Somalia Seeks Urgent Support as it Faces Rebel Ultimatum

07 July 2009


Intense diplomatic activity is underway in East African capitals aimed at saving Somalia's embattled government from a determined onslaught by well-financed radical Islamist rebels. Somali President Sharif Sheikh Ahmed is touring the region before an urgent high-level meeting scheduled later this week.

President Sharif was in Ethiopia's capital as part of a whirlwind tour of the member states of IGAD, the East African regional economic grouping.

He flew on to Uganda's capital, Kampala. His is also visiting IGAD member states Sudan, Kenya and Djibouti before a regional foreign ministers' meeting Friday in Addis Ababa.

Last week, the African Union summit in Libya gave its full support to upgrading the overstretched AU peacekeeping mission in Somalia known as AMISOM.

Efforts are on to rapidly increase the size of the 4,500 member AMISOM force to its full strength of 8,000.

There is also a move to strengthen AMISOM's rules of engagement to meet the challenge posed by the recent influx of as many as 2,000 foreign fighters. The foreigners have come in response to a call from al-Shabab, the rebel group fighting to replace President Sharif's Western-leaning government with a hardline Islamic state.

Sunday, al-Shabab issued an ultimatum to government forces to surrender their arms within five days.

After meeting Ethiopian leaders, President Sharif said he is encouraged by the response and by the relative calm in the capital, Mogadishu, following nearly two months of heavy fighting. He spoke through an interpreter.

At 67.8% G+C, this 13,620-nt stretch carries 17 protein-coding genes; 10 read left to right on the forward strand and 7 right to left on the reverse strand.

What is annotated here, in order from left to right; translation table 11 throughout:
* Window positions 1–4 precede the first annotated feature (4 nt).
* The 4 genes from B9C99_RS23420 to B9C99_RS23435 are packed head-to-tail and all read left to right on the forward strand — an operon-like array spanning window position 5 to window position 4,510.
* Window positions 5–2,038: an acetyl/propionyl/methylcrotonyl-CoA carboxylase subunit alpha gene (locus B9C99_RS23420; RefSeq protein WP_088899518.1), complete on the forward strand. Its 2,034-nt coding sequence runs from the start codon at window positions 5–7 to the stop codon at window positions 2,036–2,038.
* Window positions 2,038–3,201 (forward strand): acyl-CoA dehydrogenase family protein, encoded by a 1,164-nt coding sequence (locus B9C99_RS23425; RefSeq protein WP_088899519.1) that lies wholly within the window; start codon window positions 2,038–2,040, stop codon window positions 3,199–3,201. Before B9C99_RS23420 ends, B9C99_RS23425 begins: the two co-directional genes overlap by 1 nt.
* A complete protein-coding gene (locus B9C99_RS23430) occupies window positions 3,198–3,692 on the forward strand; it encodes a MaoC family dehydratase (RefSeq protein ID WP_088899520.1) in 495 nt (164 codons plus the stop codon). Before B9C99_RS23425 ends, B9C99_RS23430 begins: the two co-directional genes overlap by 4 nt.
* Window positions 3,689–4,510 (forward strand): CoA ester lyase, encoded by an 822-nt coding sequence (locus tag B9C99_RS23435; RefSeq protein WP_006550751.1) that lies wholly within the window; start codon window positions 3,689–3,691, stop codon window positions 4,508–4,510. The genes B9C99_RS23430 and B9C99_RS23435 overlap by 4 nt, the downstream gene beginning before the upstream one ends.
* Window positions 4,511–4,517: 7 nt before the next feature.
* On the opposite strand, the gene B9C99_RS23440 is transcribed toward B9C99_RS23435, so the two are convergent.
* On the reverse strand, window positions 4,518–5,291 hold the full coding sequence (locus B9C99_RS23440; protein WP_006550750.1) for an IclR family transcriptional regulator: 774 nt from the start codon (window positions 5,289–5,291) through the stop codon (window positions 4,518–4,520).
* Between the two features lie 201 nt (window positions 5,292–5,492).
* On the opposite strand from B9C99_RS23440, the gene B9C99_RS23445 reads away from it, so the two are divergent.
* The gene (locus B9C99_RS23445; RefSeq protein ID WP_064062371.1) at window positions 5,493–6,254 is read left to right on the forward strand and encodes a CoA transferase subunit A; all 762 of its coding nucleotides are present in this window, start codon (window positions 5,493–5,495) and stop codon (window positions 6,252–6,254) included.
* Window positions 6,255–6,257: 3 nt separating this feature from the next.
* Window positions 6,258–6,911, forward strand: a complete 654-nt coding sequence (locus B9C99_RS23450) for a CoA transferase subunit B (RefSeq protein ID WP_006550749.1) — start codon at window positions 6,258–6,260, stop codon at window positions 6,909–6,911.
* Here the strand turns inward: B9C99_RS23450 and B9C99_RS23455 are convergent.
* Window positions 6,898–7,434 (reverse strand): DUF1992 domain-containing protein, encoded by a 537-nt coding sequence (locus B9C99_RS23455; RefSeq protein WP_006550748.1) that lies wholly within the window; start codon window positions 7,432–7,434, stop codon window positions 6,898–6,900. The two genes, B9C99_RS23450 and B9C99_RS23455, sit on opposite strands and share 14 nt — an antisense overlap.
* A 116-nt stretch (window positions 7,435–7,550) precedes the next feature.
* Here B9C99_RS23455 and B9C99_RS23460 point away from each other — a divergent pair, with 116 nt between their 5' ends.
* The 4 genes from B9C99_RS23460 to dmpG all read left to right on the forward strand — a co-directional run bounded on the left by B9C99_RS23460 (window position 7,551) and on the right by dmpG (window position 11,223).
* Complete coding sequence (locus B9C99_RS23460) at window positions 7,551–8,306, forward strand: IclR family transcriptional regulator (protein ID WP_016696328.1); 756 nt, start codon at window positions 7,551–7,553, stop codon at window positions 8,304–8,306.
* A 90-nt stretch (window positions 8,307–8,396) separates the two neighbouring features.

"The situation is calm in Somalia that last couple days. One of the things we discussed was completing the AMISOM forces to their full strength. The people of Somalia are supportive of their government as it leads them toward peace and stability," he said.

As the Somali president was speaking at an Addis Ababa hotel, the AU ambassadors from the five permanent members of the U.N. Security Council were meeting in a nearby room.

Diplomatic sources say the Security Council ambassadors discussed a request from African leaders at last week's summit to impose a no-fly zone and a blockade of Somali ports to prevent the entry of foreign fighters and the shipments of weapons that are fueling the conflict. The summit also urged the Security Council to sanction Eritrea, the Horn of Africa country accused of providing support to the Somali rebellion.

The United States last month urgently sent a $10-million arms and military training package to President Sharif's government. The African Union Peace and Security Council is slated to meet this month to consider boosting AMISOM's mandate to allow peacekeepers to more robustly engage the rebels.

Somali President Sheik Sharif Sheik Ahmed speaks to journalists, in Mogadishu, Somalia, 18 Jun 2009
Somali President Sheik Sharif Sheik Ahmed speaks to journalists, in Mogadishu, Somalia, 18 Jun 2009
President Sharif says he is encouraged by the votes of confidence from the AU summit and the neighboring IGAD countries.

"The support we are looking for is political support, and support that is meaningful that can make a difference in the lives of the Somali people," he said.

After meeting President Sharif, Ethiopia's Foreign Minister Seyoum Mesfin said discussions are moving forward on all fronts.

"We have also discussed the need of supporting the government, building institutions of governance, and urging the international community to honor the pledges made in Brussels supporting the government financially and we have also discussed how we urge the United Nations Security Council to heed Africa's decisions, call on the Security Council of the United Nations to impose sanctions on the spoilers," Mesfin said.

Ethiopia sent troops to Somalia in 2006 to oust Islamists in Mogadishu, but the presence of foreign troops proved to be a rallying point for the rebels, and the Ethiopians pulled out earlier this year.

Despite the recent violence, Ethiopia Prime Minister Meles Zenawi has said he has no intention of sending the troops back.